The 5 Things Amy’s Baking Company Did, um, Right?

adminNegative Reviews, Public Relations, Reputation Management

After making seemingly irreversible gaffes on almost every media outlet short of radio, Amy’s Baking Company might as well be known as “Amy’s Clown Co.” in the public consciousness. Calling customers names, degrading staff members with their paranoid rules of employment, and the downright disgusting food preparation certainly caught our attention.

But one has to wonder:  If this wasn’t just a ploy by owners Samy and Amy to make themselves into a household name by hook or by crook, did they do anything right? We found evidence of 5 positive things they did that other business owners can learn from.

What Amy's Baking Company Did Right

5. Be known for something

It is, obviously, not advisable to argue with your customers to the point of spitefully burning their “uncooked’ pizzas or kicking them out for saying they were not happy with their food. However, Amy’s placed themselves in the public eye with their stubborn and incredulous behavior. The incessant arguing–instigated by Amy herself–over every little thing she couldn’t control made Chef Gordon Ramsay quit on restaurant rehabilitation for the second time in Kitchen Nightmare’s history. And we couldn’t look away.

“No press is bad press,” right? This episode complicates that idea. If you are known for insanely bad service, and a bad product, it won’t be long will until the business is nothing more than a reality TV commodity. But be known for something, and people will have a reason to pay attention and share the word about your business with others.

4. Stick together

It was touching to see how much Samy stuck up for Amy on Kitchen Nightmares. They are, after all, just a husband and wife team trying to make it in the restaurant business.

Even after crashing and burning (and not just pizzas!) on every one of the show’s segments, Samy is always seen consoling his wife either verbally, by kicking out the customers that were offended by the pre-packaged food, or yelling at Chef Ramsay. Equally as supportive was Amy. She was always taking into consideration how much Samy had on his plate as manager and lashing out at the employees in a frustration that stemmed from that.

While Samy and Amy have teamwork to their credit, they neglected to make their employees part of the team. In fact, the owners routinely alienated employees by being unnecessarily vengeful and not trusting them with run-of-the-mill tasks, like handling money. Had they expanded their circle of trust beyond each other, they may well have had more support when the going got really tough.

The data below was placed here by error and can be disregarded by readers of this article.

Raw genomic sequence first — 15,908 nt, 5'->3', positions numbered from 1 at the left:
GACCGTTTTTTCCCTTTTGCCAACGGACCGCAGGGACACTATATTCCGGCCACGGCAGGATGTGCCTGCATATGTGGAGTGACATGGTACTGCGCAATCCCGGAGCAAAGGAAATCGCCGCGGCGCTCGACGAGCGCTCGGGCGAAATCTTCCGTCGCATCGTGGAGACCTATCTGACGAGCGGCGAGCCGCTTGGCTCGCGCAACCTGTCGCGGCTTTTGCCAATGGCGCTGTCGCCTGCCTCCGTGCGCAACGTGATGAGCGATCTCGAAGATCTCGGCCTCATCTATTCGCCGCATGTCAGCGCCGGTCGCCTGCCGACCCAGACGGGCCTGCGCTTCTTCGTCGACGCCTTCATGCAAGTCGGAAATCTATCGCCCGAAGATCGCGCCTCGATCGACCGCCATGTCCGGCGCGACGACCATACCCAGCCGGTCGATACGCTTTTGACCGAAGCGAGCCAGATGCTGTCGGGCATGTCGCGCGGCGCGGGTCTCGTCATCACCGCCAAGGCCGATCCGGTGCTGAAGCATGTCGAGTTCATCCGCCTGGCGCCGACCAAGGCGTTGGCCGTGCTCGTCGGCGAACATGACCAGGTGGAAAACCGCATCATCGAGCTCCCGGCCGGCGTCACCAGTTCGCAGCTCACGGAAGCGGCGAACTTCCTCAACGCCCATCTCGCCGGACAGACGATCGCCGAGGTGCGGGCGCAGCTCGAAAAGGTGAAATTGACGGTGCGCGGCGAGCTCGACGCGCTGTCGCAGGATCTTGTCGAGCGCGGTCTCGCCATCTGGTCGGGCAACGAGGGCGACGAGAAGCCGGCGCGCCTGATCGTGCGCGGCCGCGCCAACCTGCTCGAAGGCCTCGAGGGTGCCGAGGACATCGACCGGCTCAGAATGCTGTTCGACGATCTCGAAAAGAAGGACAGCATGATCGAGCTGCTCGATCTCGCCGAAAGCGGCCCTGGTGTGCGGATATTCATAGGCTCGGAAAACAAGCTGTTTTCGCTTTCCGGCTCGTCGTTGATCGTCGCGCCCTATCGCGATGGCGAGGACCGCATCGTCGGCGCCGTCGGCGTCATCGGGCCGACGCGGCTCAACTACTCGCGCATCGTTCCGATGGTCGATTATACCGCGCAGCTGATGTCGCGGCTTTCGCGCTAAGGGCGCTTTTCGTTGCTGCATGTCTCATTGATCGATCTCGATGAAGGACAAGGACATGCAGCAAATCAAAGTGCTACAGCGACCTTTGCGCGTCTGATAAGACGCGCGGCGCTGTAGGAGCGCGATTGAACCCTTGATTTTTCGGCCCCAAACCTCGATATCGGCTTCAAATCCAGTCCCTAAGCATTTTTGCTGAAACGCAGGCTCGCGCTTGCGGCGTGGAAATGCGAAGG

3. Hire experts when you need them

In the case of Amy’s, this was a no-brainer! Hiring a PR disaster recovery firm was the clear next step for Samy and Amy after the fallout from dissing bad reviewers as “weak” and telling them that they “don’t know good food”.

Your business likely doesn’t need this level of damage control, but hiring an expert to guide you on social media, branding, or running an event to boost business can be a proactive move to build insurance against bad press in the future. Just try to stick with it for more than a week. Amy’s didn’t.

2. Respond to negative feedback

Sure it was ALL CAPS LOCK ALL THE TIME, and they had not a shade of respect for the customer. But, Samy and/or Amy had the initiative to at least respond to all the negative feedback.

Their comments really started to hit the ground running after their episode of Kitchen Nightmares aired. Of course, we would advise against calling someone on Facebook an “oppressor” or threatening to sue each person who is simply stating an opinion. But if you can bring that level of dedication to customer satisfaction, thanking all of your customers and learning from those who complain, you’ll turn all the chatter about your business into an asset rather than a liability.

1. Engage wherever you can

Amy’s has virtually all of their bases covered on social media platforms. They’re even on Reddit! Again, they were famous for being intolerable people and just bad business owners on TV. But they followed through on social media. And because of the hacking drama of who was manning the comments on Facebook, they confused and thereby intrigued, their audience.

There are better ways to attract potential customers than being a hot mess. But being active on Twitter, Yelp, Facebook or wherever customers might engage with your business online can help extend the good work you do and give your brand a wider audience.